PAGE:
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GPS devices? [Feb. 28th, 2007|03:29 pm]
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Hello. I'm looking for a GPS device, as inexpensive as possible. I asked martling and he said my best bet was probably a Garmin eTrex, which costs around £60. (Presumably the cable for connecting it to my iBook will cost extra.)

So I was wondering (a) if anyone here has any experience with this device — is it definitely happy talking to an iBook? What does the data look like when it comes out? — and (b) if anyone has one (or something equally suited to my requirements) lying about that they want to sell on.

The main thing I want is to be able to stand somewhere and tell it to record the location of that point and let me put in a label for it, then when I get home pull out all the points I recorded as CSV or something like that, and do Sums on them to turn them into OSGB coordinates and other useful things. It needs to be able to talk to my iBook, and I'd prefer if it had a rechargeable battery rather than me having to keep buying new batteries for it. I don't want to have to carry my laptop around with me, so it needs to be independent.

I'd also quite like it if I could occasionally tell it to record points every minute or so until I tell it to stop (this is called a GPS trace, yes?), but that's less important.

Edited to add: This is mainly for use within London, i.e. a city with many tall buildings. If that makes a difference.

[User Picture]From: land_girl
2007-02-28 03:47 pm (UTC)
bisonfish has both things, but I'm afraid I have no idea how they talk to each other! If nobody else can help I'll send him your way ...
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[User Picture]From: nou
2007-02-28 04:00 pm (UTC)
That would be very useful, thank you, regardless of whether anyone else replies — all opinions will help!
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[User Picture]From: sammoore
2007-02-28 04:10 pm (UTC)
If you are talking about on the move, most data exchange between GPS and navigation units (Autopilots, In Car navigation systems, realtime display panels) is done by NMEA (http://www.nmea.org/pub/0183/)

Otherwise I would image it would export a CSV file. You should be able go get it to write OSGB data straight off, certainly you can on mine.

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[User Picture]From: nou
2007-02-28 04:18 pm (UTC)
I don't need it to do anything beyond gather data when I'm actually out and about. I'll plug it into my laptop when I get home.
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[User Picture]From: crazyscot
2007-02-28 04:14 pm (UTC)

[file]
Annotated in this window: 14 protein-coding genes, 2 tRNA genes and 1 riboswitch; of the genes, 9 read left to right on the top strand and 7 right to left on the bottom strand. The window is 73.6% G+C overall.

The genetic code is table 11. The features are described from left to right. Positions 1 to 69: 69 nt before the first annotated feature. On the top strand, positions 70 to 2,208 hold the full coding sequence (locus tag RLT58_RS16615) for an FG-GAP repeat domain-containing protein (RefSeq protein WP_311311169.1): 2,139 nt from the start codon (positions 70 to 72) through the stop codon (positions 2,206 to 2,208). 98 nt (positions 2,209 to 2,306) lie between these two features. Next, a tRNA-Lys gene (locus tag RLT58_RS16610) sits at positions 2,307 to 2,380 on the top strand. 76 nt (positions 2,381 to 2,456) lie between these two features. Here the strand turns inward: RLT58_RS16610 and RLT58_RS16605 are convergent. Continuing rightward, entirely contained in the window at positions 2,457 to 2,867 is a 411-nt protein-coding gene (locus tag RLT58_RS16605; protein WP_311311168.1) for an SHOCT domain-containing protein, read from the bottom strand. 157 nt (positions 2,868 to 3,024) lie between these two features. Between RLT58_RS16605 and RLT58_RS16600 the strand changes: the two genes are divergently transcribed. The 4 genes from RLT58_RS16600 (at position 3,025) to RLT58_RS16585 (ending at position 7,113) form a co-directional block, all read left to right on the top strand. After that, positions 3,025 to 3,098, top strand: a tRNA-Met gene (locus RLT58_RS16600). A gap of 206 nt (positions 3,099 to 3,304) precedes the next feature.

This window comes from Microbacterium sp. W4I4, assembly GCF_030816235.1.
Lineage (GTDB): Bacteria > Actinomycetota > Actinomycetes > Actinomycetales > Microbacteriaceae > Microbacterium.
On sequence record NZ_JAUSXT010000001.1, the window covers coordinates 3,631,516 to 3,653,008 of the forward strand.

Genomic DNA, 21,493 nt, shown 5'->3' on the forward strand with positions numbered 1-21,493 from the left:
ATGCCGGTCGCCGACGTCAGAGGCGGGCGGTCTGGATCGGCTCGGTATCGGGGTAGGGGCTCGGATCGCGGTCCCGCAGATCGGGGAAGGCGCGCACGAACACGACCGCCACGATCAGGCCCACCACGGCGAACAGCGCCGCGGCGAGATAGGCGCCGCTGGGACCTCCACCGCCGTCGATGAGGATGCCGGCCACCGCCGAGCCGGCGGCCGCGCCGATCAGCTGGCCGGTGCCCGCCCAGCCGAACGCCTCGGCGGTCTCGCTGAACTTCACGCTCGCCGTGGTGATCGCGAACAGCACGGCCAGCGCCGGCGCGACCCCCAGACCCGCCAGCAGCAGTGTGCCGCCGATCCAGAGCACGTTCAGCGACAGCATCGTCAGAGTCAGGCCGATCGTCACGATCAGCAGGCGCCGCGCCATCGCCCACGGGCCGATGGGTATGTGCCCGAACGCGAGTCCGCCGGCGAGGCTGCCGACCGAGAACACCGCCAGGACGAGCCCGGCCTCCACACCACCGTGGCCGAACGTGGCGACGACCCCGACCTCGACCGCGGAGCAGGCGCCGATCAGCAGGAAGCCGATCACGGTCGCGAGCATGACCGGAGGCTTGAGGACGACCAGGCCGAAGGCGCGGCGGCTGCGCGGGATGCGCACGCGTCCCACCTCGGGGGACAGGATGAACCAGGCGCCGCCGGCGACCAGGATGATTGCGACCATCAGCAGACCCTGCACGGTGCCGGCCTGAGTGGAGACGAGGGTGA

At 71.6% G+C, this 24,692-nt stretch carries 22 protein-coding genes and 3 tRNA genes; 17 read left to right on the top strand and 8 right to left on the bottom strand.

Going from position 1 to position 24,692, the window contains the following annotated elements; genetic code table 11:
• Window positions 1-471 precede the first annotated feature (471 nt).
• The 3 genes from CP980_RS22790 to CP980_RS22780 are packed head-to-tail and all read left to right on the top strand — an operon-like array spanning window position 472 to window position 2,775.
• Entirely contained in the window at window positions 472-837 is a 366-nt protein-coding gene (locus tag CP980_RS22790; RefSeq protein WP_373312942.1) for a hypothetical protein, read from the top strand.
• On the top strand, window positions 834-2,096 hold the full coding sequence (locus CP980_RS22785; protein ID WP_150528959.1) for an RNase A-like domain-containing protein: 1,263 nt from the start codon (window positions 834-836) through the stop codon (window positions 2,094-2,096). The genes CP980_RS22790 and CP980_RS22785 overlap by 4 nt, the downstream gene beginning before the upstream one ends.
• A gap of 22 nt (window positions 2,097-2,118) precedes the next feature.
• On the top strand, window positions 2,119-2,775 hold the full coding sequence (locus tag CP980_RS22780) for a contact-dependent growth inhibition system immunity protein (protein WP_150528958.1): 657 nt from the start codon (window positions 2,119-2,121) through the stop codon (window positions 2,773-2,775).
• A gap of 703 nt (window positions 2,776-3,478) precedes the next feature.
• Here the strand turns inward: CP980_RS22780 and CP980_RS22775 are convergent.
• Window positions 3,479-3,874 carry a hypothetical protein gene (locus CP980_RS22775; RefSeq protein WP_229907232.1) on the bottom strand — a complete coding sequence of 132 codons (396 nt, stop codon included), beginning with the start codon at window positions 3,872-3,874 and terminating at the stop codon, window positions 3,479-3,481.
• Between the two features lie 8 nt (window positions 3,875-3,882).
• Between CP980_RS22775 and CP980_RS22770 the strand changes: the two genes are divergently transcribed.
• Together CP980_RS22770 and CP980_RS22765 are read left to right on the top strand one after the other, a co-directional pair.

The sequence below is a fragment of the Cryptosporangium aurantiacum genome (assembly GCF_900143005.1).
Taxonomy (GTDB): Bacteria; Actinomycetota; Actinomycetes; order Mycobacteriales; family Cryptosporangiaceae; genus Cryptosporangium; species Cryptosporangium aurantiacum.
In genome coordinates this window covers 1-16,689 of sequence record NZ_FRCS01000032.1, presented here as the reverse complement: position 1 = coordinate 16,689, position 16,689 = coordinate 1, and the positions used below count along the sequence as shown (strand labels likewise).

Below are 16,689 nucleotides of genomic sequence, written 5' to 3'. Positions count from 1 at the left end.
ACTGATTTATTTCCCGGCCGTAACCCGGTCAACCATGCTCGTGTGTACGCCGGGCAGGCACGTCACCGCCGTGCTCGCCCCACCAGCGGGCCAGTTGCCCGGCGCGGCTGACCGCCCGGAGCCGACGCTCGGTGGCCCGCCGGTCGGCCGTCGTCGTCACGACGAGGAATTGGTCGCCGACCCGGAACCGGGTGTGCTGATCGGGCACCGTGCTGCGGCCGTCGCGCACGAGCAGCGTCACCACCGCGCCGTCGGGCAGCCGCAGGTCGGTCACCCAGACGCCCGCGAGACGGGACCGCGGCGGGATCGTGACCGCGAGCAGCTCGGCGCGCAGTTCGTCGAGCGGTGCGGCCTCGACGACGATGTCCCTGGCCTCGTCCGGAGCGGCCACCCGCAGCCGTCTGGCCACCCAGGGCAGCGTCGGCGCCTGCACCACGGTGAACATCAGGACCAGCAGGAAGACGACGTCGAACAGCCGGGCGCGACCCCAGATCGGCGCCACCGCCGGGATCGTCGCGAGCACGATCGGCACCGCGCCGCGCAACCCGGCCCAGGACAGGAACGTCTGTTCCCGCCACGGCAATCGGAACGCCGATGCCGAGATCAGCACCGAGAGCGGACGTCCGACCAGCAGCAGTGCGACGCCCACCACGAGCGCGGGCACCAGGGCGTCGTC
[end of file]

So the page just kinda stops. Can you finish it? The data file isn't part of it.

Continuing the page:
It certainly used to be the case (a few years ago) that GPSs had an RS232 serial port on the back of them, which (with the correct cable, which are not cheap) you could connect to a standard PC. Down this line would normally come, every second, an NMEA string giving time and location - and they were configurable to store and replay traces like you describe. Alas, RS232 is no good for talking to an iBook, but I wouldn't be too surprised if they could do USB these days.
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[User Picture]From: nou
2007-02-28 04:19 pm (UTC)
Thanks — yes, I should look for USB support, shouldn't I.
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[User Picture]From: lovingboth
2007-02-28 04:24 pm (UTC)
The other place to ask would be the bunch that's trying to do a map of London (and various other places) without infringing the OS's copyrights. They wander around the place doing this.

If you can't find their website from this stunning description :) I'll have a hunt.
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[User Picture]From: nou
2007-02-28 04:29 pm (UTC)
Openstreetmap? I looked at the GPS reviews on their wiki, but I don't really have enough background knowledge to properly understand what I'm reading.
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[User Picture]From: pozorvlak
2007-02-28 04:35 pm (UTC)
I've got one of those. I haven't tried using it in a place with tall buildings, but it's fine in places with lots of tall mountains :-) It doesn't work indoors, though, so YMMV. You need to supply batteries, and a pair of rechargeable ones is a very good investment (though for me, a run-down battery at the wrong time is potentially more serious than it would be for your usage scenario). You can get GPS-to-USB cables for it, though I don't think they're especially cheap (can't remember how much). I haven't tried talking to it at a low level, so can't speak as to the output format, but it's certainly possible to get waypoint and path data out of it (there exists proprietary software for doing this - Googling, this bit of freeware might meet your needs).

Other things: the altimeter seems OK, but the compass is laughably inaccurate - don't try to rely on your GPS as your sole navigation aid. Waypoint names are limited to six characters, which doesn't exactly do justice to the beauty of the Gaelic tongue (or the English tongue, for that matter). The buttons are uncomfortable to push, particularly with RSI-ridden/cold hands. The user interface is, in general, not great - entering names/data is slow and somewhat frustrating, rather like entering your name into the high score table of an arcade machine. Upsides are that it speaks OSGB/km natively (along with about fifty million other map conventions), it can mark where you are and trace your path very easily (and records distance travelled, average speed, etc, if you're interested), it has no dependence on a computer (if you don't want to lug your laptop around London, think how I would feel about lugging one up Sgurr na-h'Ulaidh), it's waterproof, and battery life seems pretty decent (though I usually turn mine off when not in use, as I really don't want it to be dead if I actually need it).
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[User Picture]From: nou
2007-02-28 04:46 pm (UTC)
It does sound as though the etrex will meet my needs as well as anything. I don't need it to work indoors, and I don't plan to use it for navigation. Thank you!

martling also warned me about the user interface, and suggested it might be simpler just to number them sequentially and keep a separate record of locations on a piece of paper.